While the study is a significant contribution to the literature, caution should be taken with its generalisation to non-treatment-seeking individuals and those outside of Denmark.

Implications for practice

Despite these limitations, these findings have major implications for clinical practice. As cannabis policies become more permissive, there is a reasonable concern that this may increase rates of CUD and contribute further to the incidence of other mental health disorders. However, several strategies can be implemented to offset these harms.

The authors conclude that the greatest risk of transitioning from a CUD to an affective disorder diagnosis was in the first 6 months, highlighting the importance of early treatment. Traditionally, the treatment of mental health and substance use disorders has been siloed (Nordentoft et al.,2022), where substance use disorders are often neglected in the treatment of other mental health, and vice versa. We now know that these conditions are often associated, making it critical to design treatment pathways that effectively address both conditions at an early stage in their development.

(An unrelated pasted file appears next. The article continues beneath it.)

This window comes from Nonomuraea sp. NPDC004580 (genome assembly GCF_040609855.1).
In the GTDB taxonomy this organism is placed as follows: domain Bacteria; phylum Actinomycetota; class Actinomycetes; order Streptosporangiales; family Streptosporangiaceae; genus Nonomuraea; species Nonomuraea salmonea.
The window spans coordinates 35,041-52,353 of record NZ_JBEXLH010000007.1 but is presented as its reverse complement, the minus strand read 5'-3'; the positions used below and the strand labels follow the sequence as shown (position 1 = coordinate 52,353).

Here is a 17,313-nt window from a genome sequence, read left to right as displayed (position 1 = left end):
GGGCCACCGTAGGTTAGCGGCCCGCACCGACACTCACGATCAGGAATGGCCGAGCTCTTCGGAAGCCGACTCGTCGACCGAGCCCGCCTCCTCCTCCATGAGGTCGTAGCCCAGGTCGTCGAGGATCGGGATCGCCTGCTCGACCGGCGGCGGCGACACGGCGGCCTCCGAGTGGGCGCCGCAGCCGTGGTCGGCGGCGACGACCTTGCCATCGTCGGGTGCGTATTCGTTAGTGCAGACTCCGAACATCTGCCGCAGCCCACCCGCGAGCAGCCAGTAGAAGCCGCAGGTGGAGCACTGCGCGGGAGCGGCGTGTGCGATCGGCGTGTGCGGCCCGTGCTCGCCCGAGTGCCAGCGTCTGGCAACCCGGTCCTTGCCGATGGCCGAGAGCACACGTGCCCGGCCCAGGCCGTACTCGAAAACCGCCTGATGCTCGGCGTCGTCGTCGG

These conditions often emerge in adolescence, so young people need to be equipped with the knowledge and skills to access treatment services. Governments must also invest in prevention and information programs that are aimed at offsetting the use of cannabis and its resulting harms.